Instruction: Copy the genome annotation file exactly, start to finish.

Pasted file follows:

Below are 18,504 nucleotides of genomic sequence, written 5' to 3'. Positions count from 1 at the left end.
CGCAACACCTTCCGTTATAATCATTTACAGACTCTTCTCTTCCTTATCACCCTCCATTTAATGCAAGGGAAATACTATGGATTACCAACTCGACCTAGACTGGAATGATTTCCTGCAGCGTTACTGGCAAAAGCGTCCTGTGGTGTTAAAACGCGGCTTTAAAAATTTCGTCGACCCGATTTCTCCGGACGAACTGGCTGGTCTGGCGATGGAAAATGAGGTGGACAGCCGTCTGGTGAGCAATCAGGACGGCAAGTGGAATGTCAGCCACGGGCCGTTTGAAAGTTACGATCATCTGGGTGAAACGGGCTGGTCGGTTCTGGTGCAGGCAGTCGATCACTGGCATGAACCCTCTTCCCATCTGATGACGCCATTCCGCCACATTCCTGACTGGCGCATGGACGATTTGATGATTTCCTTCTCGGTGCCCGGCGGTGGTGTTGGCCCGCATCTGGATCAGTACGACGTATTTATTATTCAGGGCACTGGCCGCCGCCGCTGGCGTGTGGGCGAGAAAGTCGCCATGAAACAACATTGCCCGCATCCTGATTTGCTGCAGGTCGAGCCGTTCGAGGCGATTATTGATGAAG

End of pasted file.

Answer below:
Below are 18,504 nucleotides of genomic sequence, written 5' to 3'. Positions count from 1 at the left end.
CGCAACACCTTCCGTTATAATCATTTACAGACTCTTCTCTTCCTTATCACCCTCCATTTAATGCAAGGGAAATACTATGGATTACCAACTCGACCTAGACTGGAATGATTTCCTGCAGCGTTACTGGCAAAAGCGTCCTGTGGTGTTAAAACGCGGCTTTAAAAATTTCGTCGACCCGATTTCTCCGGACGAACTGGCTGGTCTGGCGATGGAAAATGAGGTGGACAGCCGTCTGGTGAGCAATCAGGACGGCAAGTGGAATGTCAGCCACGGGCCGTTTGAAAGTTACGATCATCTGGGTGAAACGGGCTGGTCGGTTCTGGTGCAGGCAGTCGATCACTGGCATGAACCCTCTTCCCATCTGATGACGCCATTCCGCCACATTCCTGACTGGCGCATGGACGATTTGATGATTTCCTTCTCGGTGCCCGGCGGTGGTGTTGGCCCGCATCTGGATCAGTACGACGTATTTATTATTCAGGGCACTGGCCGCCGCCGCTGGCGTGTGGGCGAGAAAGTCGCCATGAAACAACATTGCCCGCATCCTGATTTGCTGCAGGTCGAGCCGTTCGAGGCGATTATTGATGAAG